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Whilst often tarnished by cheap imitations, a good bottle of Rose wine will have you feeling relaxed and refreshed, and not necessarily out of pocket. If you managed to steer clear of the bargain bins, there are some fine bottles to be bought in your local supermarket from all corners of the grape-growing world.
Contrary to some beliefs, Rose wine isn’t independent of red or white varieties, and is actually a paler form of red. First produced commercially in Californian in the early 1970’s, Rose is made unique through the method of removing the grape skins prior to blending. Whilst these are traditionally kept in contact with the wine when producing red, the skins are taken away when making Rose, giving rise to a weaker pinkish colour. The wine comes in a wide variety to suit specific tastes, and is a popular summertime drink.
However, the end of summer need not mean the end of Rose, as these three sparkling pinks, as picked by The Hour’s wine expert Tom Cannavan show the wine can be enjoyed all year round.
Tagus Creek, Shiraz & Touriga Nacional Rosé, Portugal
£5.99, Tesco, Waitrose
Deeply coloured and smelling like cherry lips sweeties and old roses, this is a bold, fruity blend of the French grape Shiraz and the Portugeuse Touriga Nacional, one of the main grapes used to make Port wine. On the palate there's plenty more of that cherry and rosy red apple fruit, and quite a dry and slightly spicy finish.
Tasting cues: cherry, red apple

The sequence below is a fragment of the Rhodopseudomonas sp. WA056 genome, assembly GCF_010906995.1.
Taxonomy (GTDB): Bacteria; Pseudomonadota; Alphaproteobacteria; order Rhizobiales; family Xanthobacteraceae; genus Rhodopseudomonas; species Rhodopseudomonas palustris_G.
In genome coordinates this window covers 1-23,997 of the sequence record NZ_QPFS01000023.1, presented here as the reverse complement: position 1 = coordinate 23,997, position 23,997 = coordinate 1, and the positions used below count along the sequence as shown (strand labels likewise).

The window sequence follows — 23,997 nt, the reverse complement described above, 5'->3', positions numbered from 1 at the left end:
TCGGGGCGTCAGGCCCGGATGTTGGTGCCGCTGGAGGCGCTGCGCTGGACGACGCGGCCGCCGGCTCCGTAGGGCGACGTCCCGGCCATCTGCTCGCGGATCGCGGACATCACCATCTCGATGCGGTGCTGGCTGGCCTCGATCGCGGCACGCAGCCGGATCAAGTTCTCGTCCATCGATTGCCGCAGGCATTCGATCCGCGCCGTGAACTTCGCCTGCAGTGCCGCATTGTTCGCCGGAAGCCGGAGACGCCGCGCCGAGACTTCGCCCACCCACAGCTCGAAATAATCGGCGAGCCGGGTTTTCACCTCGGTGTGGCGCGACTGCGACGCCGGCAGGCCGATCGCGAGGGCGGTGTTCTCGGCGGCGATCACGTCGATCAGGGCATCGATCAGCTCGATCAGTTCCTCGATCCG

Food match: antipasti, pork chops, fish in a red or rosé wine sauce.
Château Coussin, Provence Rosé, France
£13.99 Oddbins, £11.19 as part of a mixed case
Beautifully pale, and typically delicate peachy-pink colour, on this wine made mostly from the Grenache grape in Provence in the south of France, one of the world's greatest rosé strongholds. This comes from an organic vineyard and has very fresh, very light and delicate aromas with dry, cranberry and redcurrant fruit and a crisp, mouth-watering finish.
Tasting cues: cranberry or redcurrant, watermelon
Food match: salad Nicoise, rataouille, anything with tapenade or olives
Wolf Blass, Yellow Label Sparkling Rosé 2009, Australia
£9.99, The Co-operative - but on offer at £6.99 from September 29th
The blend is Pinot Noir and Chardonnay for this vintage fizz from Wolf. It has a delicate peachy-salmon colour and decent small bubbles. There's something herby and leafy on the nose, as well as a raspberry fruit quality. In the mouth the wine is just off dry, with that soft red fruit quality playing against some lemon-fresh acidity, to make this a very easy-drinking, but quite stylish drop of fizz.
Tasting cues: raspberry, peach, leafy herbs
Food match: scrambled eggs and smoked salmon, prawn cocktail